September 06, 1901
Leon Czolgosz’s Confession to the Assassination of President William McKinley
Just hours after shooting the president, the assassin Czolgosz confesses how and why he set out to murder William McKinley. He had read about McKinley’s planned trip to Niagara Falls and the Buffalo Exposition, he says, when he decided to make his fatal strike…
I saw in the papers what building the president was going to be in and I went there & waited for him to come in. I went right in when he came. I took the gun out and wrapped it in handkerchief at boarding house. I think I shot through handkerchief. I shot once and then again. I did not think one shot was enough. As soon as I fired second shot I was knocked down & tramped on, and gun taken away from me. The gun was fully loaded. All I have told you I have told of my own free will.
The confession continues in the next paragraph – seemingly after a renewed round of questions about motives – and stresses the premeditated nature of his actions.
I made my plans 3 or 4 days ago to shoot the President. When I shot him I intended to kill him and the reason for my intention in killing was because I did not believe in presidents over us. I was willing to sacrifice myself & the president for the benefit of the country. I felt I had more courage than the average man in killing president and was willing to put my own life at stake in order to do it.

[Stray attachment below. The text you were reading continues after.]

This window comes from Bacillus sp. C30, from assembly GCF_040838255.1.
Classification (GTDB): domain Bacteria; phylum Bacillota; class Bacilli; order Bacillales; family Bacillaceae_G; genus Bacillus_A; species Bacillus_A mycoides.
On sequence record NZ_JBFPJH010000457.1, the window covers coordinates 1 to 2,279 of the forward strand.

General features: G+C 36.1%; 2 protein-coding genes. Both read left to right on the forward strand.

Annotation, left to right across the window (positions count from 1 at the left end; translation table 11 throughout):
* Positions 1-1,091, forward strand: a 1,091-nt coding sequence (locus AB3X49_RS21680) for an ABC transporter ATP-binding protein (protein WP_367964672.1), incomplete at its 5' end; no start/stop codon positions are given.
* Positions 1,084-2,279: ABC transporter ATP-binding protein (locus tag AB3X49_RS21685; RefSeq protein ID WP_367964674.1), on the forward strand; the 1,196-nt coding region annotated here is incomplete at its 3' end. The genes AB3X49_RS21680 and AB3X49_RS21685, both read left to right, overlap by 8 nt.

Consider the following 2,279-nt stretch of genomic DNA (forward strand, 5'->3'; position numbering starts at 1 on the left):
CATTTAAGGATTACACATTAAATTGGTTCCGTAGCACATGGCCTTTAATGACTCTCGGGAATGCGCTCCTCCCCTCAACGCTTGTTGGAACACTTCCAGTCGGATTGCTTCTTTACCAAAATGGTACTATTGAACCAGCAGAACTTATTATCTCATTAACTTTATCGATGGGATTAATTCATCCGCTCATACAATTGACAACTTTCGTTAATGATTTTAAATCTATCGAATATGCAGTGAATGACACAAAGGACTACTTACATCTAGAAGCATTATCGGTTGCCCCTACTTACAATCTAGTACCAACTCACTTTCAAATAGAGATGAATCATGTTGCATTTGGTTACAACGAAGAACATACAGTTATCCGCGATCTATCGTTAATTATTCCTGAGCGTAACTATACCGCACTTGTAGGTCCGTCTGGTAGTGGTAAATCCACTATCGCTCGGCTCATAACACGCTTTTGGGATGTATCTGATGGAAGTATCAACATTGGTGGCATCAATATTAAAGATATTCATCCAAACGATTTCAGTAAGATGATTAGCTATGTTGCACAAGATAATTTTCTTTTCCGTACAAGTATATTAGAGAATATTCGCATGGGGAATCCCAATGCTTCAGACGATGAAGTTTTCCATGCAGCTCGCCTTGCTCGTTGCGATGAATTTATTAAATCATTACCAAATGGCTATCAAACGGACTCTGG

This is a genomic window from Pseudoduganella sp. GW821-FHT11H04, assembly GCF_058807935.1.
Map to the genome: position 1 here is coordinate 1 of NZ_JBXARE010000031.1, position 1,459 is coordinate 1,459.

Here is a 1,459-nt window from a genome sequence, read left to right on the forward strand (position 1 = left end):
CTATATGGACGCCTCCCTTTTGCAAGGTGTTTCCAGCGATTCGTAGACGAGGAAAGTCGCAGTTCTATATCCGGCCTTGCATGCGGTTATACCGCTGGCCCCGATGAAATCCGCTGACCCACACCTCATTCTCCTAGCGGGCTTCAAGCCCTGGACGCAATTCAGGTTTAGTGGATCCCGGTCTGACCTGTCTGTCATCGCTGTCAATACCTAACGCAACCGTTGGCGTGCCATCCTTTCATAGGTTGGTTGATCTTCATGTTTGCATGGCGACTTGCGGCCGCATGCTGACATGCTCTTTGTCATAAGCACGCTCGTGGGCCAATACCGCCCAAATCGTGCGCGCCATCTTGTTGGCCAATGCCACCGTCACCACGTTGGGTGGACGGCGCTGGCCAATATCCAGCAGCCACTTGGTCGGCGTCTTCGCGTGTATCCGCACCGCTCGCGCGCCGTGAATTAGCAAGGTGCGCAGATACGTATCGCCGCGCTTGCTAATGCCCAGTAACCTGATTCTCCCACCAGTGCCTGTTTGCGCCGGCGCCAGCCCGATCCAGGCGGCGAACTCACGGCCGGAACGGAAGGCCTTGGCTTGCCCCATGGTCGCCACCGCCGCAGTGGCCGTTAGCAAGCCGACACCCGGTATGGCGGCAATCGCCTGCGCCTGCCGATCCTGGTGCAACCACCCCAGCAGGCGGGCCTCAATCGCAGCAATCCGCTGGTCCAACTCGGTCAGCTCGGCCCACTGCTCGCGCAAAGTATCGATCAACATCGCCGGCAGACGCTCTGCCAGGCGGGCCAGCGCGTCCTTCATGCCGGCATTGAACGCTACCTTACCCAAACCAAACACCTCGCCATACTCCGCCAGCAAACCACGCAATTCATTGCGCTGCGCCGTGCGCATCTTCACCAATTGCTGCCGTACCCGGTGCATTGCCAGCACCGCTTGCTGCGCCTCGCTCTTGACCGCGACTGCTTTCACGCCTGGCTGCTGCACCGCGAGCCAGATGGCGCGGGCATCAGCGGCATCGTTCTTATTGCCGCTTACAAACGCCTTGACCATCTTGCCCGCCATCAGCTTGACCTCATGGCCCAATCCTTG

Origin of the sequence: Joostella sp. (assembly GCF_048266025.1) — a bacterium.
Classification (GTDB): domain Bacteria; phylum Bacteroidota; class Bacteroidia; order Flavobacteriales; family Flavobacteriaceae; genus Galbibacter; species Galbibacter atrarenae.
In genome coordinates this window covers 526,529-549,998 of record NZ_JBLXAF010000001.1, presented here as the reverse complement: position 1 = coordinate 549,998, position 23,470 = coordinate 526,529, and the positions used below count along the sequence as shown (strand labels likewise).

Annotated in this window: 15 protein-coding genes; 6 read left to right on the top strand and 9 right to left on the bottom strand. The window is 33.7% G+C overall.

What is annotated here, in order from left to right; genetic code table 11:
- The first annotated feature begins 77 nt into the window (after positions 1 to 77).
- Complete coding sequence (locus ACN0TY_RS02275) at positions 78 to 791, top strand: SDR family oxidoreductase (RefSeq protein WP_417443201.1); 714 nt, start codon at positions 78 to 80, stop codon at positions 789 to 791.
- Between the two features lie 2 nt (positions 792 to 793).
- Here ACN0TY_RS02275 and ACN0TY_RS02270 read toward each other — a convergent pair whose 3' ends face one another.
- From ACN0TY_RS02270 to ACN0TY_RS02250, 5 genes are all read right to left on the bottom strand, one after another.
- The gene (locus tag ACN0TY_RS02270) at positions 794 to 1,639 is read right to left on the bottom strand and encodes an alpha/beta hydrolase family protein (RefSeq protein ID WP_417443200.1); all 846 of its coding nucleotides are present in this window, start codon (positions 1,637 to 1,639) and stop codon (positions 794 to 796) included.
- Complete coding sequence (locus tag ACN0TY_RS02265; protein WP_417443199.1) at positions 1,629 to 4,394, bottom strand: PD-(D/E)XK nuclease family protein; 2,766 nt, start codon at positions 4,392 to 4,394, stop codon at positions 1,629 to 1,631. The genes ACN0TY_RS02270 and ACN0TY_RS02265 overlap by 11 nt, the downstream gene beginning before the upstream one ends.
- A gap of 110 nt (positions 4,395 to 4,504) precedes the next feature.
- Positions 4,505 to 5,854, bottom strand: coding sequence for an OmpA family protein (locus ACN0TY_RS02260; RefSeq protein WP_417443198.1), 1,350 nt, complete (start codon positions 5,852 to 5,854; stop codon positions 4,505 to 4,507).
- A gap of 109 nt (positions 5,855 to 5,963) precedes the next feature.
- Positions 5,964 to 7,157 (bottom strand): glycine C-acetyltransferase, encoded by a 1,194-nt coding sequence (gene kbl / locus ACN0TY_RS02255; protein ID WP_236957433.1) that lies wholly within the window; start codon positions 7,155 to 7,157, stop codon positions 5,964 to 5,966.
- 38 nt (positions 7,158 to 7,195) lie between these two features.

The following paragraph also shows a change in theme, as investigators probed his connections to radical groups. Referring to the anarchist meetings he briefly attended, Czolgosz says,
I heard people talk about the duty they were under to educate the people against the present form of government and they should [do] all they could to change form of Government.
He then signs the confession, but adds a postscript: “I planned this all out for 2 or 3 days. I had an idea there would be a big crowd at the reception. I expected I would be arrested. I did not intend to get away.” Struck out, however are the following lines: “I was willing to take chance of being electrocuted or hung if I could kill the president. I am willing to take consequences. I realized what it meant.” He signs the postscript, and is done.
McKinley died nine days later. Czolgosz never wavered in either his admission of guilt or his lack of remorse. A judge overrode his guilty plea – so that he might, under New York law, be eligible for the death penalty – and ordered a trial. It lasted eight hours, with the jury taking 34 minutes to return their verdict. As he sat strapped into the electric chair on the morning of October 29, 1901, Czolgosz’s final words were: “I killed the President because he was the enemy of the good people. I am not sorry for my crime.”
Manuscript Document Signed (twice), 2 pages, folio, no place [Buffalo, New York], September 6, 1901. Transcribed, witnessed and countersigned by Vincent T. Haggerty, M.J. O’Laughlin and John Martin. Of the utmost rarity.